Why Do Some Students Get Accepted To College and Others Do Not?
No doubt if you've already applied to college, or are thinking about doing
so, the thought of rejection has crossed your mind. It may seem baffling why
some schools may accept some students while rejecting the rest, but there are
many criterion college admission officers look for, and some factors that set
students apart. In this article, you'll find:
- Admissions criteria
- Are you well-rounded?
- Understanding the college's goals
- What to do if you are not accepted
Failure to meet the admissions criteria
Each college evaluates applicants differently. It is important to be aware of
these differences and to create a strategy that is specific to each college.
Some schools look only at academics and test scores, while others will consider
alumni relations, state residency, interviews and other criteria. It is crucial
to understand what each school deems important.
This information will allow you to focus on what will really help you to get
into that particular school.
Some schools will choose a percentage of their students based solely on
academic considerations. UC Berkeley chooses up to about 50% of their applicants
this way. For most students, however, it is the other factors which will get
them accepted or rejected.
Our strategy can help you figure out why the school of your choice may accept
or deny your admissions. The Overall Plan will show you how important different
factors are at different schools, such as test scores, minority status, and
talents. This can give you an idea of how your strengths and weaknesses will
affect your admission. You can also then compare your scores and skills with
those of the freshman class of that college.
Are you well-rounded?
Usually, after the admissions officers examine the academic criteria, they
will examine the character of the student through his or her achievements and
activities. More than just a "well-rounded" person, most colleges are
looking for people who will make a contribution in some way to their school and
who have proven themselves to be motivated leaders.
If you have studied your way through high school without doing much else,
chances are your application will seem a little incomplete. On the other hand,
if you were involved in a million activities, but contributed nothing, your
application may seem a little shallow. Schools may deny a student admission
based on these grounds.
For instance, Yale University insists they have more interest in performance
rather than test scores. Yale says it wants someone who will be a curious and
involved student, and choose accordingly. Schools may overlook a bad test score
if there are other strong points on an application, but a good test score won't
cover up deficiencies in other areas.
Failure to prepare and submit a thorough application
Top-rated schools could never grant admission to all of the applications they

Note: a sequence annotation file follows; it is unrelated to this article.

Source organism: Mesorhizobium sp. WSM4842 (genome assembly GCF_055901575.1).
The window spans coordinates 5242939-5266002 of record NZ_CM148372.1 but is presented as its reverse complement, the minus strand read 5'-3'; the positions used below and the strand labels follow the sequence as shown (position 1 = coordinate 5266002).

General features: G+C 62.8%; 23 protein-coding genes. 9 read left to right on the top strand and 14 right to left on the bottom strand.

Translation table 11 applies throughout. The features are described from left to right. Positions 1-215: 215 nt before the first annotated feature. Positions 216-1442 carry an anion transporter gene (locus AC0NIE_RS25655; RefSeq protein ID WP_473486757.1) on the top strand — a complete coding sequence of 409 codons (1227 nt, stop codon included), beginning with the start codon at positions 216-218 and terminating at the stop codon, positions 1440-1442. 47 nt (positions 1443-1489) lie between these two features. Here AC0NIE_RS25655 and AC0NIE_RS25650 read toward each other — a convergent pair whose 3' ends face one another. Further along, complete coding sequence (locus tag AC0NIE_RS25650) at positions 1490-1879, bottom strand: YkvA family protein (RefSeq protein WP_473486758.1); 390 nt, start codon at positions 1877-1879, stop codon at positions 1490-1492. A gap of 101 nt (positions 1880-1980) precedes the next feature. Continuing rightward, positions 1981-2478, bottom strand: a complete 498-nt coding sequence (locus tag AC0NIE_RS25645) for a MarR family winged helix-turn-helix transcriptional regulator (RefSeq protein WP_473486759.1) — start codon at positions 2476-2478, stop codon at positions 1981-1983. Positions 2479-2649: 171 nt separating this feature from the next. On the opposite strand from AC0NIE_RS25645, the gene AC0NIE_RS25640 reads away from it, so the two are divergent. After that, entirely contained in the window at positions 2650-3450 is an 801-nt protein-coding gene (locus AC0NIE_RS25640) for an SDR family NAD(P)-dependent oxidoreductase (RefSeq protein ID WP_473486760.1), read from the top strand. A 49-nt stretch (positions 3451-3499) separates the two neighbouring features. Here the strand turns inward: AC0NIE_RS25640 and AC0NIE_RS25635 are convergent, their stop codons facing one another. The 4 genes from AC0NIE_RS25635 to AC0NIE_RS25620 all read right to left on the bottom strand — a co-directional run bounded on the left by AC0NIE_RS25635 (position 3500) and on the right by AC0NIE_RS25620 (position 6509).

receive. These schools reject thousands of well-qualified students. If your
application is incomplete or late then you have a far greater chance of being
- It is extremely important that you read all of the application instructions
and follow them carefully. Be sure to submit applications well before the
- Make sure you complete all questions on the application
- Applicants should try to be creative yet thoughtful on their applications,
and spend a good deal of time writing and carefully editing their essays
- Any recommendations sent in should be from teachers who will really take the
time to write some good insightful comments
- Don't be afraid to ask for help from your parents or counselor
Understanding the college's goals
No college or university has quotas, but almost all schools want to create a
diverse campus. UC Santa Cruz, for instance, prides itself on having one of the
most diverse campuses in the UC system.
Diversity can be one of the greatest benefits of going to college, because it
creates an interesting campus with many learning opportunities. Admission
officers do keep race, gender, and disabilities in mind when selecting
Many college outreach programs try to reach groups in the community who are
underrepresented on their campus. For a few people, this may affect admissions
either because their ethnic background is already well represented, or because
it's barely represented at all. However, diversity is usually not the first, or
even second, consideration an admissions officer will make, so the chances of
being rejected simply because of ethnicity are slim.
What to do in the event you are not accepted
In the event that you are not accepted to your number one choice, you may
consider one of the following options:
- Call the college and make sure there is no mistake being made. Although this
is rare, it is worth the small effort involved
- Write a letter explaining why you should be accepted. Sometimes this is all
- Get on a waiting list if it's an option
- You may be able to get a deferred admission to enter the college in the
Spring and may be able to take Extension courses in the meantime
If you have your heart set on going, you could go to a community college that
has guaranteed admissions to that school under a Cooperation program and
transfer as a junior. Be assertive in calling the school and finding out what
your options are. If you can see a college counselor, do so.
Also remember that in your disappointment you may be overlooking some
excellent, but less well known schools. In fact, the chances are good that many
smaller schools will have better programs in your field than the big name
schools. Always try for the school you really want while keeping your mind open
to all of your opportunities.